Washington, D.C., although not exempt from kinda-racist thugs like Iron Cross, was probably the one of the first bastions of true progressiveness in the hardcore scene, accompanied by (surprisingly) Texas and (unsurprisingly) San Francisco. There’s a reason that D.C. was the home of Revolution Summer as well as the longest-running chapter of Positive Force. Perhaps because so many kids in the D.C. scene were related to politicians, the scene tended skew towards the left as a reaction to the extremely conservative government of the 80s.

Boston bands like Negative FX, SSD, and DYS (the latter featuring Dave Smalley, a prominent “conservative punk”) were the earliest proponents of “militant” straight-edge, a faction which beat people up for holding beer and eventually morphed into hardline in the late 80s when Sean Muttaqi got ahold of it. Straight-edge always lent itself to a sort of strident Puritanism, regardless of the intent of the original batch of DC kids– Boston hardcore proved that it could be taken in a scary, violent direction. Choke, the vocalist of Negative FX and later Slapshot, is one of the most notorious jock assholes in hardcore. And even the bands that weren’t straight-edge were pretty right-leaning.

The mild racism and “I miss the old days” nature of this song makes me feel sad and uncomfortable.

Meanwhile, in New York, the left-leaning elements of the early 80s scene (Reagan Youth, for example) was giving way to apolitical and right-wing attitudes as metal began to bleed into the scene.

Not all metal is right-wing. Thrash metal, for example, tend to be at the least left-of-center in regards to subjects like war, to say nothing of Red & Anarchist Black Metal or the proclivities of certain varietes of grindcore, but those are all aggressively punk-influenced. However, I don’t think it’s a mischaracterization to suggest that metal has a strong anti-left bent. And I think metal’s occasional thick-headedness had an incredibly large impact on the 80s NYHC scene. And while it’s given us some undeniably sick bands, many of whom shaped hardcore as we know it, as well as some strongly left-wing bands, it’s also given us a wealth of lyrics and attitudes that are pretty harmful.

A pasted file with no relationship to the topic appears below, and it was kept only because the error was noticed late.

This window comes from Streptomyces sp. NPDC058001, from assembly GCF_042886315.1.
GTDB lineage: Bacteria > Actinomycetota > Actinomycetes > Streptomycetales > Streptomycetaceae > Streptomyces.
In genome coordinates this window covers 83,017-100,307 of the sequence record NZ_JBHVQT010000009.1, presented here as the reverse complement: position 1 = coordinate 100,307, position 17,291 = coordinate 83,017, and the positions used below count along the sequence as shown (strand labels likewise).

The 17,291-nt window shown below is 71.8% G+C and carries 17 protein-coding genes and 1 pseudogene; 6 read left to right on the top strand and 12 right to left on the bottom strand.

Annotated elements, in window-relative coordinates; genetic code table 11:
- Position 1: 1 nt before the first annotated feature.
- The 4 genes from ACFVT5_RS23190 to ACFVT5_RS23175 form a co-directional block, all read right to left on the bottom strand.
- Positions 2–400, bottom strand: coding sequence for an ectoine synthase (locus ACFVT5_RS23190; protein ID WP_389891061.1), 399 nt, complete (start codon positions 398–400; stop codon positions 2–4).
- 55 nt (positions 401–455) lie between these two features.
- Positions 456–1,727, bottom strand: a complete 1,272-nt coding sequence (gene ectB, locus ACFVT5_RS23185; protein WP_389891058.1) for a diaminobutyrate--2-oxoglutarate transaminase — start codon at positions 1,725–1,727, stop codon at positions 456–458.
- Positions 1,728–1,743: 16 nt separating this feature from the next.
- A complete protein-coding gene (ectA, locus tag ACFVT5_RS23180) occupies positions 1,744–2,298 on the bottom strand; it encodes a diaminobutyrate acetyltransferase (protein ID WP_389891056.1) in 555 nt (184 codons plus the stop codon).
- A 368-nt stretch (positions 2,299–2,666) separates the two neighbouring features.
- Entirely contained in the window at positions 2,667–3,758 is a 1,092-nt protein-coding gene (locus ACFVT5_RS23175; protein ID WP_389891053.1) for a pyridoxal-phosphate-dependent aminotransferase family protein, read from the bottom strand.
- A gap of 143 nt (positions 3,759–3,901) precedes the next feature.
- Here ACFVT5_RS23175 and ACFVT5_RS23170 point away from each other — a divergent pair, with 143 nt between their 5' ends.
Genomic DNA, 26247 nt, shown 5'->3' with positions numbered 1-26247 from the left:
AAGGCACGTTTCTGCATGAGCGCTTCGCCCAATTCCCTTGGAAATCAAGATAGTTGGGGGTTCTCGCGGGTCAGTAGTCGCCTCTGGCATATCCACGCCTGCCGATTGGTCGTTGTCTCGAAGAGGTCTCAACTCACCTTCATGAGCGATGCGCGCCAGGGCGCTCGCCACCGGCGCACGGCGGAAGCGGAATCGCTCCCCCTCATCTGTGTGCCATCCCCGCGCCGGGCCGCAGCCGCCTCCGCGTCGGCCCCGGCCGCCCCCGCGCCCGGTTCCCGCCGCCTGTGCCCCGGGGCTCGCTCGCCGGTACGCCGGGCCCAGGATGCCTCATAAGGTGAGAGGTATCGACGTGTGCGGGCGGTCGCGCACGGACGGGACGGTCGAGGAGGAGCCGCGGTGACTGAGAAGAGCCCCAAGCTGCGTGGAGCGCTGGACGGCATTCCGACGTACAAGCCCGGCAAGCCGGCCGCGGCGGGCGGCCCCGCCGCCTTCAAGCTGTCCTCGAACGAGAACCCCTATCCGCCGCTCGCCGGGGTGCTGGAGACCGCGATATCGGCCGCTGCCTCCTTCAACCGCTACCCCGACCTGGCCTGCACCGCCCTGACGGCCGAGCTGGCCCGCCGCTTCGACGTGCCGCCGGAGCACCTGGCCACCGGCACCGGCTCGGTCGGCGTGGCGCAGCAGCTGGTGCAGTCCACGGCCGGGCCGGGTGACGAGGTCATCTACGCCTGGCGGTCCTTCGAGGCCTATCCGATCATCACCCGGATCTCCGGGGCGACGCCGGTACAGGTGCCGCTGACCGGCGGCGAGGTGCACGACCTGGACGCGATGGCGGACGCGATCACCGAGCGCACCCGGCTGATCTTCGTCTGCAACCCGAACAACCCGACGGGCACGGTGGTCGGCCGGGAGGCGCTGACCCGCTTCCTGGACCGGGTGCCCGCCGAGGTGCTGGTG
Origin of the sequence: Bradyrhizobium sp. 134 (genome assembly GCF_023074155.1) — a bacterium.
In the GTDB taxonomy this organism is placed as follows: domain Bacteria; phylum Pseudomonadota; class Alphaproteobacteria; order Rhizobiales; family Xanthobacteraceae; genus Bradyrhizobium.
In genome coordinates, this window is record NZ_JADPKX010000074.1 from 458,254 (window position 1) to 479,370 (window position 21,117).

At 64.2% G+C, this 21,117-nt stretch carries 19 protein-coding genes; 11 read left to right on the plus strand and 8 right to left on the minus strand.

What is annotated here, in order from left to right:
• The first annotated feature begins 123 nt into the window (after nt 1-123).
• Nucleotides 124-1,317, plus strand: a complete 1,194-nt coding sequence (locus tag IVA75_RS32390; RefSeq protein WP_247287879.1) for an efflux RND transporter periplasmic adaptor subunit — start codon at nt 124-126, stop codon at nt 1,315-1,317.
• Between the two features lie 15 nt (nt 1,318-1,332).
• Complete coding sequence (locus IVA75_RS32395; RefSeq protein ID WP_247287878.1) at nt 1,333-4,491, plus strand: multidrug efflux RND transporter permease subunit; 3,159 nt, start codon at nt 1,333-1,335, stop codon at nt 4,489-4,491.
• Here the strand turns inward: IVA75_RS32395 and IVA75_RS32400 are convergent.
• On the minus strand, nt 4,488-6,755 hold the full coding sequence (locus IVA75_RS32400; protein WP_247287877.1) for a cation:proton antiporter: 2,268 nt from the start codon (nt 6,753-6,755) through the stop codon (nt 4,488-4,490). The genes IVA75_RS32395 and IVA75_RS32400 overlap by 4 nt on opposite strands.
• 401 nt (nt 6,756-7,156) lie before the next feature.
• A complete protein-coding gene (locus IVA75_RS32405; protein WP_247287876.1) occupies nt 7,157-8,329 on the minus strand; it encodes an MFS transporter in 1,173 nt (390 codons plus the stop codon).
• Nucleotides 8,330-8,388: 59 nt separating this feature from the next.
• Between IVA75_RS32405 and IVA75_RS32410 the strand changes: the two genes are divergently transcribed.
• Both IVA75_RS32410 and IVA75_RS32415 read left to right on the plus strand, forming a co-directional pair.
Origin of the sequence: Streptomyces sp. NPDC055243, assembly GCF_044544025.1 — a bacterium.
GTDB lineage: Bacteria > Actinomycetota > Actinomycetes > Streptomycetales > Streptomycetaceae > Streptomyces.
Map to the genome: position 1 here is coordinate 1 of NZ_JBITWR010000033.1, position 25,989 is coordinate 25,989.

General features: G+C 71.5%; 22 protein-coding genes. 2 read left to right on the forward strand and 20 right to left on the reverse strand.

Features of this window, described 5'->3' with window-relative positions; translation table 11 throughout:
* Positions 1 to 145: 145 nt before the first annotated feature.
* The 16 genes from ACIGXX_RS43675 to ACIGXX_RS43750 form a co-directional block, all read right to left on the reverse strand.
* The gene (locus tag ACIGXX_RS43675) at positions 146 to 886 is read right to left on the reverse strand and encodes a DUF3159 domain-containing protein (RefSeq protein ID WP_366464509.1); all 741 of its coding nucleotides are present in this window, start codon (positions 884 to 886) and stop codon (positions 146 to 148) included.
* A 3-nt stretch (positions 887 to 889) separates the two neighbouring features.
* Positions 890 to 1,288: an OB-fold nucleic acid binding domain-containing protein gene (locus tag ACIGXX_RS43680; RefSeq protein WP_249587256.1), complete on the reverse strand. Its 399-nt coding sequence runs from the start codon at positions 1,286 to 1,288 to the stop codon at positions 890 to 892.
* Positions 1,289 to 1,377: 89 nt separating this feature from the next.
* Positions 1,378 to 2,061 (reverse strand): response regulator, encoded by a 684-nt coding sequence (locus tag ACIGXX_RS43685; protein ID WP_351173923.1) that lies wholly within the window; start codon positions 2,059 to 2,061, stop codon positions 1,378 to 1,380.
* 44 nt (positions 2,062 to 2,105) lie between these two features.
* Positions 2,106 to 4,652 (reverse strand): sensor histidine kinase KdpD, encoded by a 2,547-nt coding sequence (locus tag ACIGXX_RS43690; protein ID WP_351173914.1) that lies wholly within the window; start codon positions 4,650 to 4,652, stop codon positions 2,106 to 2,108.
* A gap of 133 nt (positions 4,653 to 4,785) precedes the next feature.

If you don’t think this song, from Agnostic Front’s breakthrough crossover album, is kind of racist, you’re straight up wrong.

This is the song that inspired me to write this article. Age of Quarrel is probably the most influential hardcore album of all time.

“Pay ya’s fuckin’ rents.” The opening rant is this close to class-consciousness and working-class anger, but sails right into conservative dumbassery. The song is sick, though.

I should also mention the youth crew scene, which was a glowing beacon of positivity, but even that wasn’t immune to some shitty attitudes. In addition to its boys club nature, it also spawned the likes of the Youth Defense League, who were actual Nazis, and often involved in a lot of street violence. Ironically, their sister band was Warzone, who resented the racist skinhead faction that came to form a large portion of their fanbase.

I think that the biggest issue present here is that they were all just kids who didn’t really know any better. Add to that the generally oppressive culture of the ’80s (which, like it or not, permeated every facet of American culture), as well as punk’s capacity to shock and offend (which at times overran its potential for positive social change), and it’s no wonder at all the early hardcore scene ended up the way it did.

The original punk scene was already white-dominated– while I don’t think the vast majority of 80s hardcore bands were incredibly racist, I do think the fact that the Bad Brains were viewed with such a mixture of awe and fear says a lot about the isolation from outside culture that these suburban kids experienced.